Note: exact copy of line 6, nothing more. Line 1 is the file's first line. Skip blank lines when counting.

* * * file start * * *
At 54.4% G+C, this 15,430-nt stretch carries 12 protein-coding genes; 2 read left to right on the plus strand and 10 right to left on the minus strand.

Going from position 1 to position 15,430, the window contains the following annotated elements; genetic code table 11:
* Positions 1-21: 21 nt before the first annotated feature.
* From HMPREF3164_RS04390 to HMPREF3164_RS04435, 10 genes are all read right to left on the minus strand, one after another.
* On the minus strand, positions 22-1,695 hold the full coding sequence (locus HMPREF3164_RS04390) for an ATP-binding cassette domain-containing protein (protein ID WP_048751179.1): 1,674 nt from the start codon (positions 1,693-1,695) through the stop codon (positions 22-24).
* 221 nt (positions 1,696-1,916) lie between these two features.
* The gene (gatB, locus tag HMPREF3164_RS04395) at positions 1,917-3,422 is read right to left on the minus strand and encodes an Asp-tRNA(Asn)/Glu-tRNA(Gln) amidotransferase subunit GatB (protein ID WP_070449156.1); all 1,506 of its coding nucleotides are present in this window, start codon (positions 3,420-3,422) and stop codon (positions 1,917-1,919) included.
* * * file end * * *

* 221 nt (positions 1,696-1,916) lie between these two features.